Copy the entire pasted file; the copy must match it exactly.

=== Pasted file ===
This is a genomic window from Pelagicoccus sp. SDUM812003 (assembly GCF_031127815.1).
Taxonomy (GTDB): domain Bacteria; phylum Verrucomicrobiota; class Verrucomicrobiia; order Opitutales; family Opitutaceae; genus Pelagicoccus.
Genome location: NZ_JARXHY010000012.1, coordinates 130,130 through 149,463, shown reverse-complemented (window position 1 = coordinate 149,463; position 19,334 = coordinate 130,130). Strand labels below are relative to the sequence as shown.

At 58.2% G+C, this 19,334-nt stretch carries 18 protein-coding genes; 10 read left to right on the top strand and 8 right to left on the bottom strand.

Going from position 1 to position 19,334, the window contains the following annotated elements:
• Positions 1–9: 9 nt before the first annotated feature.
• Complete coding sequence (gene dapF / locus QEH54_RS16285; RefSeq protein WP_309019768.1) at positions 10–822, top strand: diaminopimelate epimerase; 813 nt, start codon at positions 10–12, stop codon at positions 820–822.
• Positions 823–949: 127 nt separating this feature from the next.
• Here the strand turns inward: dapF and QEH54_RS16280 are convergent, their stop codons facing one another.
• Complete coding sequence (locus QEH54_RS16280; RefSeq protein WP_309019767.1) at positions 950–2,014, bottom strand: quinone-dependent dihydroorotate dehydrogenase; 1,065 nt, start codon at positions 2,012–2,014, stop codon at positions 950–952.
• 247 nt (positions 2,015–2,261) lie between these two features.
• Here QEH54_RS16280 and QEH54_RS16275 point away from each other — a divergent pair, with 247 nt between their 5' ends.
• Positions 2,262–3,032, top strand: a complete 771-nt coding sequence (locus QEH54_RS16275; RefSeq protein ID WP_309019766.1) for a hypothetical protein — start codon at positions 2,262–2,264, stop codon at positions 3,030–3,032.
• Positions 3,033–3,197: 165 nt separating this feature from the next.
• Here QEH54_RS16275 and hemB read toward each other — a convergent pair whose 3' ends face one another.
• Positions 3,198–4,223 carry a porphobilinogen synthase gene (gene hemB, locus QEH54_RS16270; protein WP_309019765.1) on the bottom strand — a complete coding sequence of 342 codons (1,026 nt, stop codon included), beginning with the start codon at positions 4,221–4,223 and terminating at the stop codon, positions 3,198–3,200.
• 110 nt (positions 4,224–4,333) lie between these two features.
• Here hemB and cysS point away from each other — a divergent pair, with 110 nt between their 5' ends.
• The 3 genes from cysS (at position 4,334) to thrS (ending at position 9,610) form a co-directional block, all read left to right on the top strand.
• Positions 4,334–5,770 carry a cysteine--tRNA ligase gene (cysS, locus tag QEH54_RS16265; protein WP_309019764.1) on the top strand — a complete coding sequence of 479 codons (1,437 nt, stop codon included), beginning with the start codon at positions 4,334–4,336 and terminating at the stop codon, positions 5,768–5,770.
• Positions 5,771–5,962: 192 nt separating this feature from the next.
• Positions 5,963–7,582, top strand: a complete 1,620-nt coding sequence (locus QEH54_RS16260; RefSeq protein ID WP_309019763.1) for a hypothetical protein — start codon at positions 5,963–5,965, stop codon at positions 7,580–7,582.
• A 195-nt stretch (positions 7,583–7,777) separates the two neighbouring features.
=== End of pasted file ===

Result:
This is a genomic window from Pelagicoccus sp. SDUM812003 (assembly GCF_031127815.1).
Taxonomy (GTDB): domain Bacteria; phylum Verrucomicrobiota; class Verrucomicrobiia; order Opitutales; family Opitutaceae; genus Pelagicoccus.
Genome location: NZ_JARXHY010000012.1, coordinates 130,130 through 149,463, shown reverse-complemented (window position 1 = coordinate 149,463; position 19,334 = coordinate 130,130). Strand labels below are relative to the sequence as shown.

At 58.2% G+C, this 19,334-nt stretch carries 18 protein-coding genes; 10 read left to right on the top strand and 8 right to left on the bottom strand.

Going from position 1 to position 19,334, the window contains the following annotated elements:
• Positions 1–9: 9 nt before the first annotated feature.
• Complete coding sequence (gene dapF / locus QEH54_RS16285; RefSeq protein WP_309019768.1) at positions 10–822, top strand: diaminopimelate epimerase; 813 nt, start codon at positions 10–12, stop codon at positions 820–822.
• Positions 823–949: 127 nt separating this feature from the next.
• Here the strand turns inward: dapF and QEH54_RS16280 are convergent, their stop codons facing one another.
• Complete coding sequence (locus QEH54_RS16280; RefSeq protein WP_309019767.1) at positions 950–2,014, bottom strand: quinone-dependent dihydroorotate dehydrogenase; 1,065 nt, start codon at positions 2,012–2,014, stop codon at positions 950–952.
• 247 nt (positions 2,015–2,261) lie between these two features.
• Here QEH54_RS16280 and QEH54_RS16275 point away from each other — a divergent pair, with 247 nt between their 5' ends.
• Positions 2,262–3,032, top strand: a complete 771-nt coding sequence (locus QEH54_RS16275; RefSeq protein ID WP_309019766.1) for a hypothetical protein — start codon at positions 2,262–2,264, stop codon at positions 3,030–3,032.
• Positions 3,033–3,197: 165 nt separating this feature from the next.
• Here QEH54_RS16275 and hemB read toward each other — a convergent pair whose 3' ends face one another.
• Positions 3,198–4,223 carry a porphobilinogen synthase gene (gene hemB, locus QEH54_RS16270; protein WP_309019765.1) on the bottom strand — a complete coding sequence of 342 codons (1,026 nt, stop codon included), beginning with the start codon at positions 4,221–4,223 and terminating at the stop codon, positions 3,198–3,200.
• 110 nt (positions 4,224–4,333) lie between these two features.
• Here hemB and cysS point away from each other — a divergent pair, with 110 nt between their 5' ends.
• The 3 genes from cysS (at position 4,334) to thrS (ending at position 9,610) form a co-directional block, all read left to right on the top strand.
• Positions 4,334–5,770 carry a cysteine--tRNA ligase gene (cysS, locus tag QEH54_RS16265; protein WP_309019764.1) on the top strand — a complete coding sequence of 479 codons (1,437 nt, stop codon included), beginning with the start codon at positions 4,334–4,336 and terminating at the stop codon, positions 5,768–5,770.
• Positions 5,771–5,962: 192 nt separating this feature from the next.
• Positions 5,963–7,582, top strand: a complete 1,620-nt coding sequence (locus QEH54_RS16260; RefSeq protein ID WP_309019763.1) for a hypothetical protein — start codon at positions 5,963–5,965, stop codon at positions 7,580–7,582.
• A 195-nt stretch (positions 7,583–7,777) separates the two neighbouring features.